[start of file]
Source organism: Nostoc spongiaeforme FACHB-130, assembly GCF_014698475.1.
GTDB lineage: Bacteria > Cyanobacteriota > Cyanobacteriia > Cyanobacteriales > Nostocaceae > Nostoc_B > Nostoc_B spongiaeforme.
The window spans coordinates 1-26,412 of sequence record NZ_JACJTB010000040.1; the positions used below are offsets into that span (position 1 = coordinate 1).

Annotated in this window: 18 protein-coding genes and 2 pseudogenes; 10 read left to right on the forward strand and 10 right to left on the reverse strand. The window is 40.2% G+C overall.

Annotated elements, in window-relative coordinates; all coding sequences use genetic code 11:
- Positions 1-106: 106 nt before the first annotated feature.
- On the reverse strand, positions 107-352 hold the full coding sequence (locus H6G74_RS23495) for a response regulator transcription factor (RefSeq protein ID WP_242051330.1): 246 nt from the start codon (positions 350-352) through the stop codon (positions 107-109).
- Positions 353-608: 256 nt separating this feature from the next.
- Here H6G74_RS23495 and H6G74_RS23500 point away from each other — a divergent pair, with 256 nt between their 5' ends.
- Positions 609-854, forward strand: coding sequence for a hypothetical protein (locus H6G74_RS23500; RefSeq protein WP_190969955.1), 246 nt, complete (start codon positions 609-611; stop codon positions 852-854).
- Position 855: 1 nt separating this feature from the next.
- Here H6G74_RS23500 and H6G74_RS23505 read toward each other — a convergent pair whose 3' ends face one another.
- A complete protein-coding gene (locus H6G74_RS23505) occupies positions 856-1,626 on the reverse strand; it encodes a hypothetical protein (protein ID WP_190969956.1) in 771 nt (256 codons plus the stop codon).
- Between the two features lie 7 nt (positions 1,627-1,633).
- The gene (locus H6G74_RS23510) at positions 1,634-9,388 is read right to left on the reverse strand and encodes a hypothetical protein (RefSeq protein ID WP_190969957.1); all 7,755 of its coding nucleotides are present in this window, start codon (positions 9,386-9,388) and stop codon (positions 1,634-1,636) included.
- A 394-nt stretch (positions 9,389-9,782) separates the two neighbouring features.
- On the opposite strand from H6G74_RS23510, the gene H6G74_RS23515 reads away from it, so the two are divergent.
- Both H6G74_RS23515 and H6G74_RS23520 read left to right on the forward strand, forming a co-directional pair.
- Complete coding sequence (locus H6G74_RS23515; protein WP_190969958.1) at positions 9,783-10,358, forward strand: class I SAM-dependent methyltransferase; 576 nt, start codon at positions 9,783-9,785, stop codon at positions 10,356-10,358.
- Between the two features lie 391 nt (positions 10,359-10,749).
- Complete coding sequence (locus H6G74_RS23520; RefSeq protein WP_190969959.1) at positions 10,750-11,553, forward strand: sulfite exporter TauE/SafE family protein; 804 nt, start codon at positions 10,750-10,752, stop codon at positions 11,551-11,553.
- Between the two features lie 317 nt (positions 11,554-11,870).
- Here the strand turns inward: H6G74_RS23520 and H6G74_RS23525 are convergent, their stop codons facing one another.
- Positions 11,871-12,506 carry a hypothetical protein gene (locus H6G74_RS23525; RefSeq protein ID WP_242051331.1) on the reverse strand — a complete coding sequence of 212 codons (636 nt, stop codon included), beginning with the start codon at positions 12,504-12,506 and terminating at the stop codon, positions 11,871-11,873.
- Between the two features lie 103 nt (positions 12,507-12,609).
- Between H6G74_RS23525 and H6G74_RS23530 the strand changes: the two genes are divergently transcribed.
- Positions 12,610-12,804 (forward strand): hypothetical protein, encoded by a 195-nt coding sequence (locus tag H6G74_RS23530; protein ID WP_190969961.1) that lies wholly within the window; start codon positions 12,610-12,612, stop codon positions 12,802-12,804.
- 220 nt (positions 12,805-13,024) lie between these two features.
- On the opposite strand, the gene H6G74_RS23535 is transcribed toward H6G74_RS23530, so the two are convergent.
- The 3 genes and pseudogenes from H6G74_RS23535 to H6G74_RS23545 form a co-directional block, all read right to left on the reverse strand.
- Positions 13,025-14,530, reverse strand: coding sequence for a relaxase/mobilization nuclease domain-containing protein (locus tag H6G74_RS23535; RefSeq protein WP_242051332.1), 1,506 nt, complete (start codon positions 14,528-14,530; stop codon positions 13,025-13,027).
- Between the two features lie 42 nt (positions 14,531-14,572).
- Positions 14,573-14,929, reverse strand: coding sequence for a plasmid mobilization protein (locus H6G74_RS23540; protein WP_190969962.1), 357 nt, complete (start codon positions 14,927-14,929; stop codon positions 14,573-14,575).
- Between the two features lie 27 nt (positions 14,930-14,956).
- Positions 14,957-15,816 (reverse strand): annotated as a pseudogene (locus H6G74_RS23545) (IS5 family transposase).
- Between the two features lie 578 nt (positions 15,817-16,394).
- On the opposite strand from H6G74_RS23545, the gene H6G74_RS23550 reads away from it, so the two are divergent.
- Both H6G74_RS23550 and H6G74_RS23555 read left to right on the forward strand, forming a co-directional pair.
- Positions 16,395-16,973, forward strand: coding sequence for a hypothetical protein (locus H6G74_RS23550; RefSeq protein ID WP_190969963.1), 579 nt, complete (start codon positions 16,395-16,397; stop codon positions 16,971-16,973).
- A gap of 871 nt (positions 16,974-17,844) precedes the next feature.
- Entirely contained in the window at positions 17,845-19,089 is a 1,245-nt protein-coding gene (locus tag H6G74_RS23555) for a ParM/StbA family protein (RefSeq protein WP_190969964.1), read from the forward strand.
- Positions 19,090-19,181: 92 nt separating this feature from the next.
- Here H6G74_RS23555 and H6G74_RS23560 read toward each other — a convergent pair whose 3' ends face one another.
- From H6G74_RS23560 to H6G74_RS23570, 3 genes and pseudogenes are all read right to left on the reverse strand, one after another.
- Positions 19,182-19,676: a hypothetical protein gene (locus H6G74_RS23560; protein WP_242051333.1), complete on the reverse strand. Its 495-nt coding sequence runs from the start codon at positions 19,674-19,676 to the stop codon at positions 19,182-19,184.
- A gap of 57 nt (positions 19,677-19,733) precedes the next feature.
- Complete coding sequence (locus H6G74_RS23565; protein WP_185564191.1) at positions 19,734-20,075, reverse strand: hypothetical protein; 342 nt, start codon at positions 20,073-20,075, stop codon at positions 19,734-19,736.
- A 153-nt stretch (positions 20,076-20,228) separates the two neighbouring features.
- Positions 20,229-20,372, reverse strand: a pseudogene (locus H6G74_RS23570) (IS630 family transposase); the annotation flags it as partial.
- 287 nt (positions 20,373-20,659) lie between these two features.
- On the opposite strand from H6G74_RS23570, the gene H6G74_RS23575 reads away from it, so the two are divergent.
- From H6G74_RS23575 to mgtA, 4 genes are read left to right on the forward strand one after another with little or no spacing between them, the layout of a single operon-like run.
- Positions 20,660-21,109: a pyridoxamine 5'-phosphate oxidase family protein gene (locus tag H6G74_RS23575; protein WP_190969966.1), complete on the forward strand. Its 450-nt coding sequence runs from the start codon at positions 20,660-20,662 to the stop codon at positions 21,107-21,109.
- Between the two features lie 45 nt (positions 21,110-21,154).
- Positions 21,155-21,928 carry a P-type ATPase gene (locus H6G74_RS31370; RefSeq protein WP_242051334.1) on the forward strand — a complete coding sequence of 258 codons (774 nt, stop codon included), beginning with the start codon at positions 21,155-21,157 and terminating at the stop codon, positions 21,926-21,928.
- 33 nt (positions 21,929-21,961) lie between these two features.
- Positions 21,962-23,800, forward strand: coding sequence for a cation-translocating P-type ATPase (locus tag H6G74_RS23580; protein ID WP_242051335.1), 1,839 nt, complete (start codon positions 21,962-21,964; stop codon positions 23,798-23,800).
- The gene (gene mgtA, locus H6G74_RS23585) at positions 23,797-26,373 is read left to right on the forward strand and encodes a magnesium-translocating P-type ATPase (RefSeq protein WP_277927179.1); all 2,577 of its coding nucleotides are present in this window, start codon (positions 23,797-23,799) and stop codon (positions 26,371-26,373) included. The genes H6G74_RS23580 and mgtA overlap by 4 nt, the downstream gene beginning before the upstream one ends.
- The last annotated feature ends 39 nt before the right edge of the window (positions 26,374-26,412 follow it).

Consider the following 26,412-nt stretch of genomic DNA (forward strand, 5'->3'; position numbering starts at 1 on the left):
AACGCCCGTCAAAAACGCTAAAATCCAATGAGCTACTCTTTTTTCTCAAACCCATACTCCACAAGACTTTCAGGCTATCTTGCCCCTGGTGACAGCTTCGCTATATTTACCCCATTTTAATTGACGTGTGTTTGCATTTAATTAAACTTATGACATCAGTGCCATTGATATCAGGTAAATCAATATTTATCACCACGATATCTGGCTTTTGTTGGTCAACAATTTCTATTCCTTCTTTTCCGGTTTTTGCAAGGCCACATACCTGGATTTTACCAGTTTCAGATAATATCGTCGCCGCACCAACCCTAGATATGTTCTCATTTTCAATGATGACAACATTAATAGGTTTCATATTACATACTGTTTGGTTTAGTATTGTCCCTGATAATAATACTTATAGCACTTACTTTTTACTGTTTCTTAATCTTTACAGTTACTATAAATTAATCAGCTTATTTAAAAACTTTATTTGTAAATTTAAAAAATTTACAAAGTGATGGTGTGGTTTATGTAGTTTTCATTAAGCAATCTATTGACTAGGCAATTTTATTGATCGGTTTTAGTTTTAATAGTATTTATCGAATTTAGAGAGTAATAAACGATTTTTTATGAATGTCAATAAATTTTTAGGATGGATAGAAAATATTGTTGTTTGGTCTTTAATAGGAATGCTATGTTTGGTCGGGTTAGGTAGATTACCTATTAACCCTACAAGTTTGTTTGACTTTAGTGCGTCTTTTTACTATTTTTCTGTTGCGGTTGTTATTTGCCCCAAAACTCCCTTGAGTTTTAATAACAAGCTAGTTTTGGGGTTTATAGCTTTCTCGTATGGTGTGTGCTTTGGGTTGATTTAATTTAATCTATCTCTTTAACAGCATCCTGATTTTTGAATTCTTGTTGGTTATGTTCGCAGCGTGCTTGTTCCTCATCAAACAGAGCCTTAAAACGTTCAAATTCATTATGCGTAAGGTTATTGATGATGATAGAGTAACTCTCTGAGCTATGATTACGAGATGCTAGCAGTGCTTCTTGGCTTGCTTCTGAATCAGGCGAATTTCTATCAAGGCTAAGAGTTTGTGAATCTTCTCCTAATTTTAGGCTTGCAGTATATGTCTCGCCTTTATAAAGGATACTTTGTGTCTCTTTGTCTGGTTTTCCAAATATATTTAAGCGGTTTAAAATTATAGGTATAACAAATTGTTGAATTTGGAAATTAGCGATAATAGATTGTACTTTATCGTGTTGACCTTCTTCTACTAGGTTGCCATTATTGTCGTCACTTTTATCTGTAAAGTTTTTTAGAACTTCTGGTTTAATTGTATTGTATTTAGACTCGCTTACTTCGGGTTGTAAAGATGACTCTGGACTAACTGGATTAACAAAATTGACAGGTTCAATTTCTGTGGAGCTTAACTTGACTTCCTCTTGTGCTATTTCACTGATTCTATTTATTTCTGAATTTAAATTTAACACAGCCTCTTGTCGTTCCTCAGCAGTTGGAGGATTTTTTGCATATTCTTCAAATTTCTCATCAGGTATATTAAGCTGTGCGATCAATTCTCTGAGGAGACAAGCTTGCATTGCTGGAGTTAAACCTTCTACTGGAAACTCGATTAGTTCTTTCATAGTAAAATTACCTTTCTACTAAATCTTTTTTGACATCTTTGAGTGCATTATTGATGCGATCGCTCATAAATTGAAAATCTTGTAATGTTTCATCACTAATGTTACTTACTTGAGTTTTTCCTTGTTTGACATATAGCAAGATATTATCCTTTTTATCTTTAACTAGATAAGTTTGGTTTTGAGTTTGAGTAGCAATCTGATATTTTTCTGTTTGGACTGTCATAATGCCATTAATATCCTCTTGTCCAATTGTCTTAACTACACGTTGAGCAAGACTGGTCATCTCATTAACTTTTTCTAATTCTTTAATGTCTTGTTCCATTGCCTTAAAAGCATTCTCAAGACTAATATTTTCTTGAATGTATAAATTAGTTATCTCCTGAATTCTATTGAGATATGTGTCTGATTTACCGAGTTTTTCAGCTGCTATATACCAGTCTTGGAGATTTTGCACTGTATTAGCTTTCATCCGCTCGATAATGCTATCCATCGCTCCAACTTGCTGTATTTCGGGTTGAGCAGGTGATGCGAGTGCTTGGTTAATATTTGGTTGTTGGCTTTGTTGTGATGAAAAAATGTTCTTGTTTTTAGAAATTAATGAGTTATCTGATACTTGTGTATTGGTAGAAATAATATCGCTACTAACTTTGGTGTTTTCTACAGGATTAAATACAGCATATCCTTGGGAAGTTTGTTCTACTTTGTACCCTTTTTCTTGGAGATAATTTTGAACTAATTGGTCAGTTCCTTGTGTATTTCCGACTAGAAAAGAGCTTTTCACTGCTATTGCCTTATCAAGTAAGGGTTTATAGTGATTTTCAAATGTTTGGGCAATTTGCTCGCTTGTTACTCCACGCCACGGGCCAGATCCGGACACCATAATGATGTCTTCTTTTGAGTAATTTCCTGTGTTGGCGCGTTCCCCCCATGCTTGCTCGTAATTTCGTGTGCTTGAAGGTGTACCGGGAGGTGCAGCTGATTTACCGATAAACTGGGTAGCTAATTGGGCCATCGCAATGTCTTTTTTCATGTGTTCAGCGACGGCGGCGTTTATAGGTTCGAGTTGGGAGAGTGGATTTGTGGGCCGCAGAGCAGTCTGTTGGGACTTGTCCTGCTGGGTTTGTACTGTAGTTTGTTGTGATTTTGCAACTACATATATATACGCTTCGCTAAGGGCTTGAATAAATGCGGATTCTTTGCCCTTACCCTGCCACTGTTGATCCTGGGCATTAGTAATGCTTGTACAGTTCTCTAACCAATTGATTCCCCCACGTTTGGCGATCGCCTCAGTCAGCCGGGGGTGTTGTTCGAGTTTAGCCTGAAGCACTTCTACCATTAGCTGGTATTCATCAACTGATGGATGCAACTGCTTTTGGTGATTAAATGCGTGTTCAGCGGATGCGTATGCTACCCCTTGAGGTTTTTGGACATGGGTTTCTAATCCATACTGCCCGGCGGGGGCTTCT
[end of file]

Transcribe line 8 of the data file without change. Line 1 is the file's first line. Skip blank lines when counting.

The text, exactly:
- Positions 353-608: 256 nt separating this feature from the next.